David's Story

When I joined, I was told that being a volunteer driver could take over my life if I let it. There have been occasions when that seemed to be the case and I think that it is important for any driver not to overstretch themselves. There are always plenty of jobs available and I enjoy the wide variety of jobs, some being journeys of a couple of miles and some are several hundred miles, e.g. taking three ladies to Scarborough for a fortnight’s holiday. There are plenty of opportunities for Drivers to take clients on a regular basis, which has the advantage to the Driver of knowing what he/she will be doing on any particular day and thus fit in with other things which the driver wishes to do. As a volunteer Driver, you need a sense of humour, to be a good listener and a reliable car helps.

The Transport service is very important to the local community. There are many older people who cannot manage on public transport, or where public transport is simply not an option, particularly for those living in rural areas. We provide a ‘door to door’ service and will wait up to an hour for those attending doctor or hospital appointments. Our charges are roughly one third of a taxi’s. Additionally we take those with Alzheimer’s to various clubs and day centres, places they would be less likely to attend were it not for our service. At the other end of the scale, we take young carers to clubs where they can take time off from their caring duties. The list of those we help in various ways is endless.

Anybody and everybody who qualifies for the service can benefit from it. The elderly who can only get to the shops if we take them. Or those with doctors or hospital appointments. Those attending Oncology for a course of treatment, often involving many appointments. Or those who simply want to visit friends and relatives who they may not have seen for some time. In other words, everyone benefits in their own way.

Our service is becoming more widely used, particularly since we started taking clients from the West Malling area. We frequently receive referrals from NSW which operate the Hospital Car Transport service, but which has very stringent rules as to who qualifies for transport. Without a large pool of drivers upon which the Co-ordinators can call, then there is a real danger that the service will be unable to offer transport to those with a real need.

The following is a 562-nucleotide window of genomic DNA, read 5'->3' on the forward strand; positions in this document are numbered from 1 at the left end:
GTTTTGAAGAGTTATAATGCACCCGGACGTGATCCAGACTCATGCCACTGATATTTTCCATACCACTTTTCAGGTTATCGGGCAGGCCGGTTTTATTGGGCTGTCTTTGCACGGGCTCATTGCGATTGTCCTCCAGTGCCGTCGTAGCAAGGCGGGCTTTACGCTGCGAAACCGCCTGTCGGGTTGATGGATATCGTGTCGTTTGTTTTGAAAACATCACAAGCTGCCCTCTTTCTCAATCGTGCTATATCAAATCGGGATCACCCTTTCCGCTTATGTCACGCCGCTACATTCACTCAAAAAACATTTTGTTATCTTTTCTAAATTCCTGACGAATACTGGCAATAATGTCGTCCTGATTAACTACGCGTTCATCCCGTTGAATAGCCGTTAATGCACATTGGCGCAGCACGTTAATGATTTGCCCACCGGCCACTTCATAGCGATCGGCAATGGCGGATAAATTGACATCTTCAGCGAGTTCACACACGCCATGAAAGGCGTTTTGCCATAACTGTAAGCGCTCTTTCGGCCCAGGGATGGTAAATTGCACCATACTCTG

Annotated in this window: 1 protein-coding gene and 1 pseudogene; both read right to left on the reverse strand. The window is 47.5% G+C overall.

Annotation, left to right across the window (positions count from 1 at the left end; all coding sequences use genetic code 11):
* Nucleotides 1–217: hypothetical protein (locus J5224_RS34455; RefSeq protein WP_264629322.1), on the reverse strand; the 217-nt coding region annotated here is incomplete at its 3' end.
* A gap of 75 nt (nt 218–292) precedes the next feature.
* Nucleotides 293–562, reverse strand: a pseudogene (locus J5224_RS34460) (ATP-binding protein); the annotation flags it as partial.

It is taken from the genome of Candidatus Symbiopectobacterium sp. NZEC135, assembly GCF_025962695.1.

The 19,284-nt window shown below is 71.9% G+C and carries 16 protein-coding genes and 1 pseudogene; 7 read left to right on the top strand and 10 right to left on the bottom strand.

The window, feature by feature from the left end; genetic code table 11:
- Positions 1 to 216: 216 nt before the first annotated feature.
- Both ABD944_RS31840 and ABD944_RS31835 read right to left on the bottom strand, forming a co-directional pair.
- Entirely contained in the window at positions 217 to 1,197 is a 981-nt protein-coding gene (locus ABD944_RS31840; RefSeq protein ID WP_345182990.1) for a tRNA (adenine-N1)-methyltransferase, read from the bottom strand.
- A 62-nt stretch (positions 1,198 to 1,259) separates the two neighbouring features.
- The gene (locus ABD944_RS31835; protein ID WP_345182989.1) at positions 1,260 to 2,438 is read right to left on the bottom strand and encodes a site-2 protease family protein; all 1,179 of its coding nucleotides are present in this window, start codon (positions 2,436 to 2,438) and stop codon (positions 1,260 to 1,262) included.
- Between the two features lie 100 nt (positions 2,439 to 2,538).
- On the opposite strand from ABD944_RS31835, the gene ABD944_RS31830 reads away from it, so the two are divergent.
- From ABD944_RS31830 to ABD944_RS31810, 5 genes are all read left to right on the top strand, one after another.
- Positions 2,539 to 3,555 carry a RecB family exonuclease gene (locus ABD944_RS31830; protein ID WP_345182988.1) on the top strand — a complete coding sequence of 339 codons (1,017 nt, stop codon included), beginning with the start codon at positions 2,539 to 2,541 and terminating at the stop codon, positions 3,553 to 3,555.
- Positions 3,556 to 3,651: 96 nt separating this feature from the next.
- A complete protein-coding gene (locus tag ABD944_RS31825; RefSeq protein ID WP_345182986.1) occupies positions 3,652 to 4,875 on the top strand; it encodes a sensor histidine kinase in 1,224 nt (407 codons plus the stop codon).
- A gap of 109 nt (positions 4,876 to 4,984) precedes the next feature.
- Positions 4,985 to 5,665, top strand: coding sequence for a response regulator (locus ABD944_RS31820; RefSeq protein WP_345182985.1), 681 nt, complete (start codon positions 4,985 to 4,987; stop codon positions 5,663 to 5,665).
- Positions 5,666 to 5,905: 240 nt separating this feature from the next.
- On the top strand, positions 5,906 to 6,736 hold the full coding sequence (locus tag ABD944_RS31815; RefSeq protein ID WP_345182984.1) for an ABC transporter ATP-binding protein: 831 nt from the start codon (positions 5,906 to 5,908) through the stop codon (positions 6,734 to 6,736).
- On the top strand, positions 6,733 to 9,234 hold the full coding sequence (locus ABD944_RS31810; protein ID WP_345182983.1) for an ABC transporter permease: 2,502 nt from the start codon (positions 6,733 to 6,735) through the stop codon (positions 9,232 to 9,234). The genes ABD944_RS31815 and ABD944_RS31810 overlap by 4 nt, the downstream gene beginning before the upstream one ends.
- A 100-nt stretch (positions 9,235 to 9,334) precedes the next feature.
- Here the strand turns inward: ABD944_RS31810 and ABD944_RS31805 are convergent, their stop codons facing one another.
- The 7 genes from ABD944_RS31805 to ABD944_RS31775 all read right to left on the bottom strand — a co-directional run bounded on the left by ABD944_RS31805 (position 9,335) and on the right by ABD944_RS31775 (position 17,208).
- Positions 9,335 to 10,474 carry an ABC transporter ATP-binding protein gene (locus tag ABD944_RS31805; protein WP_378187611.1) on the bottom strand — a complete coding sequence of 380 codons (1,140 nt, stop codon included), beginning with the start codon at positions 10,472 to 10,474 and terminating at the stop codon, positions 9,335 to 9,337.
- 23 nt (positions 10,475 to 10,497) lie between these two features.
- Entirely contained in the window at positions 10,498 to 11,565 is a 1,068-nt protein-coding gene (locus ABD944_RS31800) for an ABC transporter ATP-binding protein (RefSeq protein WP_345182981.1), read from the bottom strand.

I think it is unlikely that we would ever have to refuse to offer transport, but there are times when drivers are on holiday, or ill, that finding a driver can become a problem. Additionally, a lack of Drivers places pressure of the Co-ordinators who do not want to have to turn anyone away. As it is, we require at least three days’ notice to find a car and driver. Perhaps with more drivers, we could reduce this requirement. Any person becoming a volunteer driver will gain a sense of serving the community in a way and at a time that suits them.

The service is always looking at ways to improve and perhaps a new driver would have some ideas that could improve our already excellent service. Volunteering as a driver does not mean you are ‘tied in’ or that you have to work every day. Even volunteering one day a week could make the difference between someone getting the Transport they really need, or having to miss an important appointment or perhaps not being able to get to the shops.